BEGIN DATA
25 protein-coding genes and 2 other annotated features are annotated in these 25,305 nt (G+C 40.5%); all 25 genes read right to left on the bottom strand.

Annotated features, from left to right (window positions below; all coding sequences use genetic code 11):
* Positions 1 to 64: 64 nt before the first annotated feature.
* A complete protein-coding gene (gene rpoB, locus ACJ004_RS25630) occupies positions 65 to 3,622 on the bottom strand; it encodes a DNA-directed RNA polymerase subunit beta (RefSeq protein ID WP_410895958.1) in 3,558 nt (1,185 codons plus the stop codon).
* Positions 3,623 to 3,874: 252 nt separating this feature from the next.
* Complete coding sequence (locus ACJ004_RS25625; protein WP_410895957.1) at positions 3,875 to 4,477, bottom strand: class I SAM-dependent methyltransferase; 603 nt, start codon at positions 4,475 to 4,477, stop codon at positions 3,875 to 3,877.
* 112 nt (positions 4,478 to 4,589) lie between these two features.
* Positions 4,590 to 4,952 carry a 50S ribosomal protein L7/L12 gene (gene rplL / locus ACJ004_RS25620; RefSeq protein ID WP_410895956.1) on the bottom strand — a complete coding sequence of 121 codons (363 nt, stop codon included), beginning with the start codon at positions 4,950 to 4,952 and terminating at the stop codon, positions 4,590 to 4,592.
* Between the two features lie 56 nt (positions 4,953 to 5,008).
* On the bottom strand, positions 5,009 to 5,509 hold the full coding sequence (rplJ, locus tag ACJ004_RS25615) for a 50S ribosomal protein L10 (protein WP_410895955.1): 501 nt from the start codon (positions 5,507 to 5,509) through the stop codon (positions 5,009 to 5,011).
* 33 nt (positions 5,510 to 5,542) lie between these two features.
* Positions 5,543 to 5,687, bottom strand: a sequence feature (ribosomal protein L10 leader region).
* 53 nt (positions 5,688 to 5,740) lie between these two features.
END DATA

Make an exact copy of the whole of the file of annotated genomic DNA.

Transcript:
25 protein-coding genes and 2 other annotated features are annotated in these 25,305 nt (G+C 40.5%); all 25 genes read right to left on the bottom strand.

Annotated features, from left to right (window positions below; all coding sequences use genetic code 11):
* Positions 1 to 64: 64 nt before the first annotated feature.
* A complete protein-coding gene (gene rpoB, locus ACJ004_RS25630) occupies positions 65 to 3,622 on the bottom strand; it encodes a DNA-directed RNA polymerase subunit beta (RefSeq protein ID WP_410895958.1) in 3,558 nt (1,185 codons plus the stop codon).
* Positions 3,623 to 3,874: 252 nt separating this feature from the next.
* Complete coding sequence (locus ACJ004_RS25625; protein WP_410895957.1) at positions 3,875 to 4,477, bottom strand: class I SAM-dependent methyltransferase; 603 nt, start codon at positions 4,475 to 4,477, stop codon at positions 3,875 to 3,877.
* 112 nt (positions 4,478 to 4,589) lie between these two features.
* Positions 4,590 to 4,952 carry a 50S ribosomal protein L7/L12 gene (gene rplL / locus ACJ004_RS25620; RefSeq protein ID WP_410895956.1) on the bottom strand — a complete coding sequence of 121 codons (363 nt, stop codon included), beginning with the start codon at positions 4,950 to 4,952 and terminating at the stop codon, positions 4,590 to 4,592.
* Between the two features lie 56 nt (positions 4,953 to 5,008).
* On the bottom strand, positions 5,009 to 5,509 hold the full coding sequence (rplJ, locus tag ACJ004_RS25615) for a 50S ribosomal protein L10 (protein WP_410895955.1): 501 nt from the start codon (positions 5,507 to 5,509) through the stop codon (positions 5,009 to 5,011).
* 33 nt (positions 5,510 to 5,542) lie between these two features.
* Positions 5,543 to 5,687, bottom strand: a sequence feature (ribosomal protein L10 leader region).
* 53 nt (positions 5,688 to 5,740) lie between these two features.